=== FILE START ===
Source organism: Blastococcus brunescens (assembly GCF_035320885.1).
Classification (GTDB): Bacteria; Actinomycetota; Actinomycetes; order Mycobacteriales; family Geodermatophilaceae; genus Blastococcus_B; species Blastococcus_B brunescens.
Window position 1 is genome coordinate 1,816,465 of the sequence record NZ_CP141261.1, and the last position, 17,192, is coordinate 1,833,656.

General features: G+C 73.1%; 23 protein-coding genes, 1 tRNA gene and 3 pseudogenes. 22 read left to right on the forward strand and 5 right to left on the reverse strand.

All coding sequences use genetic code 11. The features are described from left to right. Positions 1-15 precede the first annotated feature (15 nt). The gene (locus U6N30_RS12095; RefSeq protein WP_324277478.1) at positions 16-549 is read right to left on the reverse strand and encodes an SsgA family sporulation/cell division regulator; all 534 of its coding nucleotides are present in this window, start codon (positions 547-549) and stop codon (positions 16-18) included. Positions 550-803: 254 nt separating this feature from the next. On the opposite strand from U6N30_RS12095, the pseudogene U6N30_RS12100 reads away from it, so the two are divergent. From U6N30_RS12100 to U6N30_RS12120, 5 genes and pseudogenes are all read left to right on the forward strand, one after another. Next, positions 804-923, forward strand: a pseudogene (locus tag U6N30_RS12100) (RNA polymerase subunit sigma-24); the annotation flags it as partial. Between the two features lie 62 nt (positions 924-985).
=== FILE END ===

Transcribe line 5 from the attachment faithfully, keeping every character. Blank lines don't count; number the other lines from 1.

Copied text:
All coding sequences use genetic code 11. The features are described from left to right. Positions 1-15 precede the first annotated feature (15 nt). The gene (locus U6N30_RS12095; RefSeq protein WP_324277478.1) at positions 16-549 is read right to left on the reverse strand and encodes an SsgA family sporulation/cell division regulator; all 534 of its coding nucleotides are present in this window, start codon (positions 547-549) and stop codon (positions 16-18) included. Positions 550-803: 254 nt separating this feature from the next. On the opposite strand from U6N30_RS12095, the pseudogene U6N30_RS12100 reads away from it, so the two are divergent. From U6N30_RS12100 to U6N30_RS12120, 5 genes and pseudogenes are all read left to right on the forward strand, one after another. Next, positions 804-923, forward strand: a pseudogene (locus tag U6N30_RS12100) (RNA polymerase subunit sigma-24); the annotation flags it as partial. Between the two features lie 62 nt (positions 924-985).